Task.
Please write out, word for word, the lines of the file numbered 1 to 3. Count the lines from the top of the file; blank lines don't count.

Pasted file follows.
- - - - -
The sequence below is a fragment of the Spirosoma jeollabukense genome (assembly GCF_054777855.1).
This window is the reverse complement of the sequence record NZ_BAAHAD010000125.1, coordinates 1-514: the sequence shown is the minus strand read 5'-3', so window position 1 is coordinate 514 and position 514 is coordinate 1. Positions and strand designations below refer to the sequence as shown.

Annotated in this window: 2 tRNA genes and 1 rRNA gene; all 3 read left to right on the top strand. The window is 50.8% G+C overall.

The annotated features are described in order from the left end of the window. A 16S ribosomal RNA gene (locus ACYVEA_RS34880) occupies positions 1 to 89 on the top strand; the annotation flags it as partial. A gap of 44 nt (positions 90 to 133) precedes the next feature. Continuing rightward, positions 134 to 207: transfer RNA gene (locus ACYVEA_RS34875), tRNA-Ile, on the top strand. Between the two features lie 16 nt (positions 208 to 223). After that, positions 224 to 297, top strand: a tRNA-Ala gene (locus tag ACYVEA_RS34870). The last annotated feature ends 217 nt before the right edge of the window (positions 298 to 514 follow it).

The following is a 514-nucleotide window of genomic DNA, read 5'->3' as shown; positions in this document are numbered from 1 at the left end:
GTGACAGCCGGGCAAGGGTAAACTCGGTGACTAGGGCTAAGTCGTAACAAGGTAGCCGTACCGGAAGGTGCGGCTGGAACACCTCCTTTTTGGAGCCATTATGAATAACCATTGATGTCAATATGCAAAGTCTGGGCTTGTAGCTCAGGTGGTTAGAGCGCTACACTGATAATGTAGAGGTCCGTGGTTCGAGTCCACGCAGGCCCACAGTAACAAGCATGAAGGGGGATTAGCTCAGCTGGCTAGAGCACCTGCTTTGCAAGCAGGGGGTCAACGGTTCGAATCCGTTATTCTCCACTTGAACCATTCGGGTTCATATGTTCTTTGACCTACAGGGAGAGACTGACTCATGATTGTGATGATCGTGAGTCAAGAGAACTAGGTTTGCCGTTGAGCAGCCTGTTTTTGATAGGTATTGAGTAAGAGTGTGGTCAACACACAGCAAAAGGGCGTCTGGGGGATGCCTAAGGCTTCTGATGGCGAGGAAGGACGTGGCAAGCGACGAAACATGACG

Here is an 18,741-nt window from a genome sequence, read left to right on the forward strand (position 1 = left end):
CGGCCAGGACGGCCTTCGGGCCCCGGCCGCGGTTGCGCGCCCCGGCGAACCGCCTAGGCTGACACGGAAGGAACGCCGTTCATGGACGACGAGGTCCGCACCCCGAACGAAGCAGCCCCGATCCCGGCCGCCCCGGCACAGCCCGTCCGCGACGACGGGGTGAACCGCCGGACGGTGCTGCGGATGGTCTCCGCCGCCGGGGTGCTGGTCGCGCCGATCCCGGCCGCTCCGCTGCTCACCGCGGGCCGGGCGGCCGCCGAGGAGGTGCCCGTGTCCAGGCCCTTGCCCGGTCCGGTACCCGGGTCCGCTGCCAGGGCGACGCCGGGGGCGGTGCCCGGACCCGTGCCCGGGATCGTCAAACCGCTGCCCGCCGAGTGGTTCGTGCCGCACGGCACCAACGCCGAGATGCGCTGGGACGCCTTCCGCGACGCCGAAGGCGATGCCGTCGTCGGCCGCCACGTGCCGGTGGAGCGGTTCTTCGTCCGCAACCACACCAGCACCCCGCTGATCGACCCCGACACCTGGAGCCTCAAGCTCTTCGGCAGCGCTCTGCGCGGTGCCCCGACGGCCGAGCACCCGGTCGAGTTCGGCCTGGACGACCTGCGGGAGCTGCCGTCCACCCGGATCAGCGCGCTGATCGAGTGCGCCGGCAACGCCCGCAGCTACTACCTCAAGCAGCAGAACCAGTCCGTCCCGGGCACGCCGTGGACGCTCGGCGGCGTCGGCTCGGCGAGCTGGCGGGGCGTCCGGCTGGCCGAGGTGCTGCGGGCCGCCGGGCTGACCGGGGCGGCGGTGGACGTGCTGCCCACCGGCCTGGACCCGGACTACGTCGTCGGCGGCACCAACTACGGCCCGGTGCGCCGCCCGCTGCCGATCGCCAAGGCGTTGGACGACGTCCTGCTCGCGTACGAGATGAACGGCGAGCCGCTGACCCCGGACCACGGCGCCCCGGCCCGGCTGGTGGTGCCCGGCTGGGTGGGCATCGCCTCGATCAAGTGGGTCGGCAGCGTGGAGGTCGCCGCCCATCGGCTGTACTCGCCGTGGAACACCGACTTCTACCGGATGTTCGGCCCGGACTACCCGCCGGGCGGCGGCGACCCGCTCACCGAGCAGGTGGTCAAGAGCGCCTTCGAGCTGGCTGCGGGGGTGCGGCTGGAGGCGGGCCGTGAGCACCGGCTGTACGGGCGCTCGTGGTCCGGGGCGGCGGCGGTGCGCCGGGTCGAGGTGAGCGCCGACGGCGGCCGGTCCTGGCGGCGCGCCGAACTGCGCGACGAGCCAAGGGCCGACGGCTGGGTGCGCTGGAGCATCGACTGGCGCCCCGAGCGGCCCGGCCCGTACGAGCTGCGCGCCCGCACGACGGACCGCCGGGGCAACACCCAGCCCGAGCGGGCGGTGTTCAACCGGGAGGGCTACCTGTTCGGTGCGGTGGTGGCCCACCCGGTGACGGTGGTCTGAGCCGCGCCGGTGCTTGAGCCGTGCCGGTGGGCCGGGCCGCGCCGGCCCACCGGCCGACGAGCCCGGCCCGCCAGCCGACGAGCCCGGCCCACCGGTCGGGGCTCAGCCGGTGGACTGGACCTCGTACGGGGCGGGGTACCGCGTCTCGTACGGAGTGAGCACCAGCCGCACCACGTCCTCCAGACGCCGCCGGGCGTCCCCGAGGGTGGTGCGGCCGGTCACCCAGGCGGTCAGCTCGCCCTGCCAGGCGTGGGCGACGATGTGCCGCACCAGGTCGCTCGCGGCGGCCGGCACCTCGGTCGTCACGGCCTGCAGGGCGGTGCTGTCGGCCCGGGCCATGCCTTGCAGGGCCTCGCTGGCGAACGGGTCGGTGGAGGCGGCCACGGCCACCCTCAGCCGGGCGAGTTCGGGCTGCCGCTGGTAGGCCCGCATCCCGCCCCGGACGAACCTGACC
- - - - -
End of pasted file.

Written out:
The sequence below is a fragment of the Spirosoma jeollabukense genome (assembly GCF_054777855.1).
This window is the reverse complement of the sequence record NZ_BAAHAD010000125.1, coordinates 1-514: the sequence shown is the minus strand read 5'-3', so window position 1 is coordinate 514 and position 514 is coordinate 1. Positions and strand designations below refer to the sequence as shown.

Annotated in this window: 2 tRNA genes and 1 rRNA gene; all 3 read left to right on the top strand. The window is 50.8% G+C overall.